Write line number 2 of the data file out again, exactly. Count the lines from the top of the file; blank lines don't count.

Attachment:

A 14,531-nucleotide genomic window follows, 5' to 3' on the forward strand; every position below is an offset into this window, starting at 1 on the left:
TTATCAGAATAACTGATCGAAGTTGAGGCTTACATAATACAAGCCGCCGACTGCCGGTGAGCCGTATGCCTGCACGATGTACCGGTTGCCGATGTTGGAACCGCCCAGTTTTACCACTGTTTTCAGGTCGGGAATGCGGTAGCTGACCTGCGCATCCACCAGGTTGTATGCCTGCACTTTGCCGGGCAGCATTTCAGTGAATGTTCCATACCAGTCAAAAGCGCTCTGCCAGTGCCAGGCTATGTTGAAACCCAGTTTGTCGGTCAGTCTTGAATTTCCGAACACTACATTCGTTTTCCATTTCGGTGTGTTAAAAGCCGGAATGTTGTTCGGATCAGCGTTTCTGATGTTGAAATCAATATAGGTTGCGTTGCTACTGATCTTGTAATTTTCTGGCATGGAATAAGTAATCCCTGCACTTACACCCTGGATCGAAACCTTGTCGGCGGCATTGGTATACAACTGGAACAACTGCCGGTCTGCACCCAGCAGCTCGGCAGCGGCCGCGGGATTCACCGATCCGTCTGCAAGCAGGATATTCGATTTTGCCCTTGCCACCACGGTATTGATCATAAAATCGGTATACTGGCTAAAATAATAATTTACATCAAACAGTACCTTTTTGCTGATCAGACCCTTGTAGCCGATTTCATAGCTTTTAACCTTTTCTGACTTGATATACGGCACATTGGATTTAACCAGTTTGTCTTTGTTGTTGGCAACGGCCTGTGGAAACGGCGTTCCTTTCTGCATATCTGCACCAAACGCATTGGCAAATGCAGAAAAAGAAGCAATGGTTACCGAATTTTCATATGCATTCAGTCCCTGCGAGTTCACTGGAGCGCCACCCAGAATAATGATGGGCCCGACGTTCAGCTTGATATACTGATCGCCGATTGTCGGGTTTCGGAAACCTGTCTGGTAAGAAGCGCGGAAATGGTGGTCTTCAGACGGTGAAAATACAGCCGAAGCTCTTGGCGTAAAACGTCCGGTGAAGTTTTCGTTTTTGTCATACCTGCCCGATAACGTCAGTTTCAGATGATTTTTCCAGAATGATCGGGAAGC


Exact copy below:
TTATCAGAATAACTGATCGAAGTTGAGGCTTACATAATACAAGCCGCCGACTGCCGGTGAGCCGTATGCCTGCACGATGTACCGGTTGCCGATGTTGGAACCGCCCAGTTTTACCACTGTTTTCAGGTCGGGAATGCGGTAGCTGACCTGCGCATCCACCAGGTTGTATGCCTGCACTTTGCCGGGCAGCATTTCAGTGAATGTTCCATACCAGTCAAAAGCGCTCTGCCAGTGCCAGGCTATGTTGAAACCCAGTTTGTCGGTCAGTCTTGAATTTCCGAACACTACATTCGTTTTCCATTTCGGTGTGTTAAAAGCCGGAATGTTGTTCGGATCAGCGTTTCTGATGTTGAAATCAATATAGGTTGCGTTGCTACTGATCTTGTAATTTTCTGGCATGGAATAAGTAATCCCTGCACTTACACCCTGGATCGAAACCTTGTCGGCGGCATTGGTATACAACTGGAACAACTGCCGGTCTGCACCCAGCAGCTCGGCAGCGGCCGCGGGATTCACCGATCCGTCTGCAAGCAGGATATTCGATTTTGCCCTTGCCACCACGGTATTGATCATAAAATCGGTATACTGGCTAAAATAATAATTTACATCAAACAGTACCTTTTTGCTGATCAGACCCTTGTAGCCGATTTCATAGCTTTTAACCTTTTCTGACTTGATATACGGCACATTGGATTTAACCAGTTTGTCTTTGTTGTTGGCAACGGCCTGTGGAAACGGCGTTCCTTTCTGCATATCTGCACCAAACGCATTGGCAAATGCAGAAAAAGAAGCAATGGTTACCGAATTTTCATATGCATTCAGTCCCTGCGAGTTCACTGGAGCGCCACCCAGAATAATGATGGGCCCGACGTTCAGCTTGATATACTGATCGCCGATTGTCGGGTTTCGGAAACCTGTCTGGTAAGAAGCGCGGAAATGGTGGTCTTCAGACGGTGAAAATACAGCCGAAGCTCTTGGCGTAAAACGTCCGGTGAAGTTTTCGTTTTTGTCATACCTGCCCGATAACGTCAGTTTCAGATGATTTTTCCAGAATGATCGGGAAGC